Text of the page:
nog, for those sturdy and starving patriots! But this worthy lady lived in rural New England, and had been taught from her youth of the terrors and misery that lay hidden—not for fools only, but for everybody—in a bottle! And she could not see that God's gifts to men sometimes have come to his perishing creatures in the liquor form. The public inconvenience of this belief is not inconsiderable. Not only are its citizens deprived of the sanitary potency of liquor in emergencies (for I have heard apparently sane persons, in a village not a thousand miles from the city of New York, declare that they would rather die than have their lives saved by a glass of liquor), but the youths are taught, not to be virtuous and sober, and to shun drunkenness, but to persecute liquor sellers and to waste liquor by emptying it into the gutters: that the unfortunate who drinks himself into imbecility, or into becoming a public nuisance, is not a criminal or a lawbreaker, but an example of the wickedness of the hotel keeper—and so not the sinner but the sinned against! Not he to be disciplined or chided, but the innocent liquor is to be cursed, and the liquor dealer to be deprived of his property! It would appear to most of us that to preach a little less about the holy horror of rum, and a little more about the political obligation of the citizen to keep himself from drunkenness—to notify him that the law locks up the wretched drunkard, not because he is not a citizen who can not drink if he please, and not because liquor is a sinful thing, or because his neighbor has no right to invest his capital, if so pleased, in hogsheads of liquor and to retail it by the glass or spoonful, but because he is drunk, and because a drunkard is a nuisance and a threat to the community—would be an experiment worth the trying. Another experiment would be to rely upon such an administration of what laws we have as will encourage temperance by punishing the drunkard, not the liquor which he drinks or the manufacturer or the seller of it, nor yet the community whose misfortune and for whose sins it is that the drunkard is a part of it. We can not reclaim our wayward youth by sending their parents to Sunday school; we can not rid the community of drunkards by refusing to sell liquor to the sober man. But it requires no statute to refuse to sell it to the debauchee. This land of ours is ruled by law. The trend of progress is toward a larger and a more enlightened, not a lesser and more ignorant liberty; and civilizations move not backward. In the calm eye of the law, the owner of pipes of liquor is as much entitled to his own as is the owner of a "temperance" newspaper, as long as he injures not his neighbor. He of the wine pipes must not sell to the habitual drunkard, or to the hereditary victim of alcoholism who works damage in his cups; neither shall he of the printing press libel in words him of the wine pipes, or invite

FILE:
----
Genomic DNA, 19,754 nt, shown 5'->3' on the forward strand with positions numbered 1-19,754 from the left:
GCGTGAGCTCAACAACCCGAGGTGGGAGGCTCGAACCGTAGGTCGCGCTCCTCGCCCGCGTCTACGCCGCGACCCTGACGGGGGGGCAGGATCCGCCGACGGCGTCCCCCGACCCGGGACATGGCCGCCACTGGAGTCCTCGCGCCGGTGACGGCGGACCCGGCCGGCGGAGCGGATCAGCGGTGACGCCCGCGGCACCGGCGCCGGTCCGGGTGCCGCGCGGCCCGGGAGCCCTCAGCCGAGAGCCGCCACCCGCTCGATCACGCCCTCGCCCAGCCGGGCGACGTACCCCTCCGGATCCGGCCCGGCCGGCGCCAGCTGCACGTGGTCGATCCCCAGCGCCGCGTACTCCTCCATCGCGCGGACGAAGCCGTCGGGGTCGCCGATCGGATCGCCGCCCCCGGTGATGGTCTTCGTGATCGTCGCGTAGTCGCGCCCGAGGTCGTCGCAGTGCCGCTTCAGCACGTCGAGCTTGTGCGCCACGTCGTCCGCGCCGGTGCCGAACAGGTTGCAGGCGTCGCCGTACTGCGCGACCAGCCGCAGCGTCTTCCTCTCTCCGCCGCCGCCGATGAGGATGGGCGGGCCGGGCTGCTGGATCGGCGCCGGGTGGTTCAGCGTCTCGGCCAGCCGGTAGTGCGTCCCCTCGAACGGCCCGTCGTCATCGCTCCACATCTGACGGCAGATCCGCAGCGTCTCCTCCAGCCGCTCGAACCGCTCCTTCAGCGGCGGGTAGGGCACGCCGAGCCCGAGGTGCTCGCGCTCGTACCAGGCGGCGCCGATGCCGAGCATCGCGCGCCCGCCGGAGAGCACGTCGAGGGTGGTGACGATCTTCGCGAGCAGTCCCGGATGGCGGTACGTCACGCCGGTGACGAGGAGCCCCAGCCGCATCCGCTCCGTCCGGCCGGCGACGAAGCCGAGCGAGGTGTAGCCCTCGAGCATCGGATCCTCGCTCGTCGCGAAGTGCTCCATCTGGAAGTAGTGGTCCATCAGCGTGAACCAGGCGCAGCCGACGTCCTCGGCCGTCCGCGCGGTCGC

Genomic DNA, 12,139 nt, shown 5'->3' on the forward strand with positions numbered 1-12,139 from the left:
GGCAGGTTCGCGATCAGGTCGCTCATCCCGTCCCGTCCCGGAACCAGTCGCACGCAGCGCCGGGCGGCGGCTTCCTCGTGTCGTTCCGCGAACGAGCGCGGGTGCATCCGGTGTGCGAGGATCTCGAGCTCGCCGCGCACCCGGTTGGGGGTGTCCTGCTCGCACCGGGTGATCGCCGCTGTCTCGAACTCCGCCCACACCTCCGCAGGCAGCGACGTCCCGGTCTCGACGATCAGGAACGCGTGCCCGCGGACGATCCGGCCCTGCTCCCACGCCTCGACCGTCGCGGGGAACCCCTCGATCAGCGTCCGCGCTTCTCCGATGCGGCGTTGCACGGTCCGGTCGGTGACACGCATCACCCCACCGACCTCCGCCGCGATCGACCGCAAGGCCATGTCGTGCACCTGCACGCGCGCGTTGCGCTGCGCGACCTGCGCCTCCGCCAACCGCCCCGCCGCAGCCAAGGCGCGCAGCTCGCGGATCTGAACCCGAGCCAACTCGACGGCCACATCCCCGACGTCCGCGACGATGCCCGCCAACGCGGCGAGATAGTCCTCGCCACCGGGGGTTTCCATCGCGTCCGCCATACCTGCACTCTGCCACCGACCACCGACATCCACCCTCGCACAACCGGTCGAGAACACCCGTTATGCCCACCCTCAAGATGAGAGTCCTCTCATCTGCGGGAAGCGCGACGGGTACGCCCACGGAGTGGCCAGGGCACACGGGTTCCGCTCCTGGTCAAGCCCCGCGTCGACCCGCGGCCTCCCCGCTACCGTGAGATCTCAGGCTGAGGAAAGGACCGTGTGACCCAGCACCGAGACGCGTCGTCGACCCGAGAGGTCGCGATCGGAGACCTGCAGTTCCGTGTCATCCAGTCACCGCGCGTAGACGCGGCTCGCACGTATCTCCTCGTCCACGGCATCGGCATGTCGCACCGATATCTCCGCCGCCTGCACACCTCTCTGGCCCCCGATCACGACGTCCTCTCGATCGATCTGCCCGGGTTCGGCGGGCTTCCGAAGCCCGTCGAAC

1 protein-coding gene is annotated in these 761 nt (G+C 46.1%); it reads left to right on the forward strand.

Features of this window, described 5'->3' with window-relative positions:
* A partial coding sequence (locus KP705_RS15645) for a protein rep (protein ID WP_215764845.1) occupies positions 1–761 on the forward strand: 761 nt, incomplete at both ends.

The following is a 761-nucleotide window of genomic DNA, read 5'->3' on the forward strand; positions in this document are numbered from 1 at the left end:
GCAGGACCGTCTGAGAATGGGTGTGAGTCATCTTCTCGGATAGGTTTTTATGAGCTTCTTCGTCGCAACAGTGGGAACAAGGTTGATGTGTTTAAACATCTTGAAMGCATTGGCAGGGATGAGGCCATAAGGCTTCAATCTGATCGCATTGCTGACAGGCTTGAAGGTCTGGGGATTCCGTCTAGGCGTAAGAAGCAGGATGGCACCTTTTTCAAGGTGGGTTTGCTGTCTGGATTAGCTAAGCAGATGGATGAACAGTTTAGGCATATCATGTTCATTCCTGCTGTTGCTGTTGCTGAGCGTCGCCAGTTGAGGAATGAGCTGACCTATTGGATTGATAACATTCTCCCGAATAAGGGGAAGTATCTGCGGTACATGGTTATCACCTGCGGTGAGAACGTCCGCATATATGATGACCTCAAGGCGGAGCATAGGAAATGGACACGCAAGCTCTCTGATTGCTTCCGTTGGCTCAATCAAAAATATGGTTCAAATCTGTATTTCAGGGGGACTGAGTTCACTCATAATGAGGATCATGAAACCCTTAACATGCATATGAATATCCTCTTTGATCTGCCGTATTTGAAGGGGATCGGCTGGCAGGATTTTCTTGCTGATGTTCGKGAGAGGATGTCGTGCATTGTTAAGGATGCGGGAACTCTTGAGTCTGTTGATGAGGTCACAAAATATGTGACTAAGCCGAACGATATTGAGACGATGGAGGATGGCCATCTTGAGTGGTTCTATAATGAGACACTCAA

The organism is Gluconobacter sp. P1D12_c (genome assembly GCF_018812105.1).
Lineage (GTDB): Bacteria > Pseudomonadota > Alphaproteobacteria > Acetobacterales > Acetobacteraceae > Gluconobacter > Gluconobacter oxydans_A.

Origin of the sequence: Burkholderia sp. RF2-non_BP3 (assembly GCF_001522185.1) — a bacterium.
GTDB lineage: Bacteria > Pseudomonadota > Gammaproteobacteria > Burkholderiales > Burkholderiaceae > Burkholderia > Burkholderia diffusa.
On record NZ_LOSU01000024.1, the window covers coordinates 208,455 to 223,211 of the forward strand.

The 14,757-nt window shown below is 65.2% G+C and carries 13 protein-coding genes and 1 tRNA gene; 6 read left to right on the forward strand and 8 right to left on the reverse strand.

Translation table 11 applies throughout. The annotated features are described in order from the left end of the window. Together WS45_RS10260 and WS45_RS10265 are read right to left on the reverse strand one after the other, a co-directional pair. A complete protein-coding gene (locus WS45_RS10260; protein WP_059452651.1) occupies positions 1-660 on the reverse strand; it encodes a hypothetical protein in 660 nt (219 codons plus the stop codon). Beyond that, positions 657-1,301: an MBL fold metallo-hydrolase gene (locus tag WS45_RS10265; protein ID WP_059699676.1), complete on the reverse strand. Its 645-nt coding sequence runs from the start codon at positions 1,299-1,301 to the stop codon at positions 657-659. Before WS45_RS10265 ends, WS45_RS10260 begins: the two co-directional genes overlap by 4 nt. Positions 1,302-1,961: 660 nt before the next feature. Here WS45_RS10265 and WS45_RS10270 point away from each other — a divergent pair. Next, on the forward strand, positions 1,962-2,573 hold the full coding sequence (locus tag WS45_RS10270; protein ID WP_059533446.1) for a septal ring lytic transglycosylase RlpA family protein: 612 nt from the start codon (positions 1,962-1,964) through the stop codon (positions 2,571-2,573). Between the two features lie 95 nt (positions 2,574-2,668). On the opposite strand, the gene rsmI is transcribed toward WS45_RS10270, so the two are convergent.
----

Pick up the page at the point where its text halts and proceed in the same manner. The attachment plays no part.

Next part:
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THE POPULAR SCIENCE MONTHLY.